Gary McClain, PhD, is a therapist, patient advocate, and writer who specializes in helping clients—as well as their family members and professional caregivers—deal with the emotional impact of chronic and life-threatening illnesses.
Family members do all kinds of sharing–the good times, the hard times, the bathroom…and the household chores.
Doing the chores is more than just keeping the house together. It’s a way for everybody in the family to feel like they are contributing to the household, taking responsibility, making the home a comfortable place for everybody. When parents work around the house they demonstrate to their children how important they are, that their parents are concerned about their well-being. And parents can also use household chores to help their children to begin learning how to be responsible for themselves.
When a parent has a chronic illness, household routines, including the chores, can get disrupted. Mom or dad may have trouble holding up their end some days, or they may have to modify their activity level. If both parents are in the house, maybe the other one takes over and does more of the work. Or not. Either way, kids see that something is different. And while adults don’t like change, children like it even less. Even small changes in routine can leave them feeling scared.
Families adjust to changes in the household routine in different ways. A parent who has to change his/her activity level may be feeling like they are letting down the other family members by not being able to do as much for them. Or may push him/herself even harder, hoping that by keeping things as “normal” as possible, the kids won’t notice that they aren’t feeling as well or as emotionally strong as they used to.
Someone else in the household may take on more responsibility, maybe even more than they need to, leaving the individual with the illness feeling like they don’t have a role in the day-to-day life of the family, while the family member doing more work feels exhausted.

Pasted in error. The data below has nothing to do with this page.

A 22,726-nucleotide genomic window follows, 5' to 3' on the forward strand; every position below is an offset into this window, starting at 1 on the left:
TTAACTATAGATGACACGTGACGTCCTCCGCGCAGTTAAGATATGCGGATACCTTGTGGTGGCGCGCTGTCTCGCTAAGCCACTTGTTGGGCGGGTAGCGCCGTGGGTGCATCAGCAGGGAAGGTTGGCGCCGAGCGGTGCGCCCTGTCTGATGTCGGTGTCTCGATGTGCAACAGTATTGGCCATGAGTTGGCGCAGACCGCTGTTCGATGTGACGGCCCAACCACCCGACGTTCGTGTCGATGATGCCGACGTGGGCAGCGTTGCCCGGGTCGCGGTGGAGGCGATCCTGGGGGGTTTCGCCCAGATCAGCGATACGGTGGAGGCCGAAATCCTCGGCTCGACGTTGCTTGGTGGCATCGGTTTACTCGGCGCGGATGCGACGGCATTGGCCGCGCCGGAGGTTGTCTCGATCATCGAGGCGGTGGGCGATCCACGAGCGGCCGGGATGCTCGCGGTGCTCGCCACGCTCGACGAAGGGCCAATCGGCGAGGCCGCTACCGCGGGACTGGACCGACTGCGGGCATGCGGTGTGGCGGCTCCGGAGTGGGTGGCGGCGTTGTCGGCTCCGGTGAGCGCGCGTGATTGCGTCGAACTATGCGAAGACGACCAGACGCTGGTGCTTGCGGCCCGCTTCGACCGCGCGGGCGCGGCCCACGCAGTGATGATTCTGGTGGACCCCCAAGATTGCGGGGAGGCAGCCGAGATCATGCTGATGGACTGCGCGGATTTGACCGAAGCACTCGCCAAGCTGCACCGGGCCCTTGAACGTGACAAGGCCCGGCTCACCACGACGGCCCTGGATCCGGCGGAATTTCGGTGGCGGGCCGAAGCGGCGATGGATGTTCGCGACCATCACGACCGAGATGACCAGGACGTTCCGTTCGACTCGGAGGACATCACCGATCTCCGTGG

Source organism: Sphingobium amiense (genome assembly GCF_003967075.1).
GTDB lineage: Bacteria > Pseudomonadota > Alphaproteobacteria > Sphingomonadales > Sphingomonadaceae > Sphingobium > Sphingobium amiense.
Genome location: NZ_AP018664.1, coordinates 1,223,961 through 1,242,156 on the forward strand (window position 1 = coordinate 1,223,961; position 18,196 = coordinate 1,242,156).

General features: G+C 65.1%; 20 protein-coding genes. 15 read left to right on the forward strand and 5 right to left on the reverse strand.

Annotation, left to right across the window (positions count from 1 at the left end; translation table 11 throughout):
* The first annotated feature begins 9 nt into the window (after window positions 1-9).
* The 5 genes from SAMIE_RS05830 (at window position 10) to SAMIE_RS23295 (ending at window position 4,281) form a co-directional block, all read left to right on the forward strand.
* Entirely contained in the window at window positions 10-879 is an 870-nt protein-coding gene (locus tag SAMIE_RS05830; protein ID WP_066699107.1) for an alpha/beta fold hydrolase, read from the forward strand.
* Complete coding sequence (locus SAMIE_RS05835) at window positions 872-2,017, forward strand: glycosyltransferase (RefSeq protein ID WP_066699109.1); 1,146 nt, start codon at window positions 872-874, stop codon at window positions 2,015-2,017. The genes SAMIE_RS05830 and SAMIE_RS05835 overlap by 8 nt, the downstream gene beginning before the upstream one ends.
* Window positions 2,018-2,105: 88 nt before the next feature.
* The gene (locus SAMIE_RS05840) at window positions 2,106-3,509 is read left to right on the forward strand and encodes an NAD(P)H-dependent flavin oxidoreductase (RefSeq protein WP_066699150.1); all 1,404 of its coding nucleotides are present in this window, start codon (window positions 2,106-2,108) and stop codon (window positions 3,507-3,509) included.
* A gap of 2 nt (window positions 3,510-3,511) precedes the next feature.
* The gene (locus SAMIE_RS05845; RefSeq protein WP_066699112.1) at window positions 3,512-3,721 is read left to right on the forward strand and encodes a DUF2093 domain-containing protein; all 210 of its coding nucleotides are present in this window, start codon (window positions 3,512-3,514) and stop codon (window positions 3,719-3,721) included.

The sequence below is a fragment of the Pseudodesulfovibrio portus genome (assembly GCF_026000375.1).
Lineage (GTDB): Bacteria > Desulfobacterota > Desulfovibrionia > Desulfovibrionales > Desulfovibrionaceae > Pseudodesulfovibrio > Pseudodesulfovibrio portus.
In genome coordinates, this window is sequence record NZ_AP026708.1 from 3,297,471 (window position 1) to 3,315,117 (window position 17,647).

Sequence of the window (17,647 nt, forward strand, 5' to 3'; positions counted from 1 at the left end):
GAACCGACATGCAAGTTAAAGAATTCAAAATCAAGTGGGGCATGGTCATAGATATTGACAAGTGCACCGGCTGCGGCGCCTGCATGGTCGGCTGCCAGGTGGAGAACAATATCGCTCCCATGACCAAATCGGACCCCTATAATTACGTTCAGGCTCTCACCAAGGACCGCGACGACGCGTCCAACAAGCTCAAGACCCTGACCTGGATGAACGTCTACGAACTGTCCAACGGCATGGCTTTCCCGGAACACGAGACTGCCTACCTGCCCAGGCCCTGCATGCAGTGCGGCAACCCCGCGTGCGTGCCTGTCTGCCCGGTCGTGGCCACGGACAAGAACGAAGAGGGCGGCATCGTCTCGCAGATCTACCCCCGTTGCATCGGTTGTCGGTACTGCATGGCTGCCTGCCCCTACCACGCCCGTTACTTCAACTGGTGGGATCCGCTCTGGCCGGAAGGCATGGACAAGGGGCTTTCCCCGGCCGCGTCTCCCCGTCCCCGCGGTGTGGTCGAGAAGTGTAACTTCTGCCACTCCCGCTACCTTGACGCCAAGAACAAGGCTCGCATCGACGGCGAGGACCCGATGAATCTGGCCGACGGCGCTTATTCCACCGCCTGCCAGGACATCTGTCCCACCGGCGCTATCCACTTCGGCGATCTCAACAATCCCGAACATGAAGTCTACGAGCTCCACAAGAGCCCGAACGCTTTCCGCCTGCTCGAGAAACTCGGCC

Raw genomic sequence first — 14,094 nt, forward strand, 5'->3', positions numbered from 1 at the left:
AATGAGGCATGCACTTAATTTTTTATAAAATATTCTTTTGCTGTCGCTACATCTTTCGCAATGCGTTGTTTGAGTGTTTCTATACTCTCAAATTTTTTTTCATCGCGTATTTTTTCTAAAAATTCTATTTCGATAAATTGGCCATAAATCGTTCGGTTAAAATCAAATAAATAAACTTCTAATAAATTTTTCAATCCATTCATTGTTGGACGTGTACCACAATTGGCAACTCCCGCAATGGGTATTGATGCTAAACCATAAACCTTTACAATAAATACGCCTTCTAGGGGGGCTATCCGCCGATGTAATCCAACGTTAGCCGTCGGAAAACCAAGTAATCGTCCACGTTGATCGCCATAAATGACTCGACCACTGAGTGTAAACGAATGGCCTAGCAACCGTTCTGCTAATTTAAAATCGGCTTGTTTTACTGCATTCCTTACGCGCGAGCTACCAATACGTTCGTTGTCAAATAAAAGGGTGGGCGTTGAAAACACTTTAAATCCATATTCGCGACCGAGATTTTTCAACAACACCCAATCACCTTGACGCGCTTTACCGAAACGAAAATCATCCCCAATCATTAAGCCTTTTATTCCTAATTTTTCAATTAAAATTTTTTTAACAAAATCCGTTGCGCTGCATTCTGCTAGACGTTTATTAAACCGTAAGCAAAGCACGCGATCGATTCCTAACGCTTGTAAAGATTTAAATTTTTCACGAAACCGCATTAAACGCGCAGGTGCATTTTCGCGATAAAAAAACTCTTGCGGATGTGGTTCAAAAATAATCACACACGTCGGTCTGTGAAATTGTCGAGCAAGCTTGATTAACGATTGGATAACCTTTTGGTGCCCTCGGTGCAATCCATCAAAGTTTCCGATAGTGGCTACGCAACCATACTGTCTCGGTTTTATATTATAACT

Whether they say so or not, children notice change. Maybe the house is a little more cluttered, meals aren’t ready on time or the menu isn’t what it used to be. Maybe the parent isn’t as emotionally available, or is tired, preoccupied, isolated, worried. Children know. They sense that something isn’t normal. The see the evidence around the house, or at mealtime. One of those elephants in the room.
So what can you do?
You can start by talking.
As a family, have a conversation about how mom or dad is feeling and what this means for getting the chores done. Let them know what this might mean for them. For example, that some days, Mom or Dad may not feel like getting the dishes done, or that they might be having frozen food for dinner, or maybe everyone has to pitch in to cook. Or that the laundry might not get done every Wednesday. Or that one parent might be doing more of the work than usual. Make this conversation age-appropriate.
Younger children may need more examples of how things are going to change, and reassurance that, while life will be different, they will still get what they need. And they will need lots of reassurance and handholding along the way. Teens may want more of the whys about the condition, how it affects your ability to function on some days, more reasons why things have changed. But they also need reassurance.
Keep in mind that when one family member has been diagnosed with a mental illness, everyone is affected. Yes, we are back to that share word. Share the love. Share the information. Give everyone a chance to share their feelings.
Share the workload
Children may appreciate an opportunity to help out around the house, to feel like they are doing something to help their parent when he/she doesn’t feel well. Part of the family meeting might include talking about how everybody can pitch in and help out. This is a great way for family members to deal with their own feeling of helplessness by letting them be helpful. Let them share in the new normal at home, and feel like they are making some of the choices as well as doing more of the work.
Let them know what you can do. And what you need help with. Let them take part by making their own bed, picking up after themselves, helping with the dishes.
I am not promising miracles here. I know that not all spouses, or children for that matter, are all that helpful. They may be in denial of the family member’s condition, hoping it will go away, or maybe they are just not that helpful in the best of times. But is it worth a try —or a few tries—to get the conversation going? You might be surprised at how willing they are to step up to the plate.
Just because something isn’t being discussed doesn’t mean it isn’t being noticed. And talked about (with someone). The chores need doing. Is it time to sit down and have a talk about who’s doing what?
What’s worked at your house? Any conversations starters to share?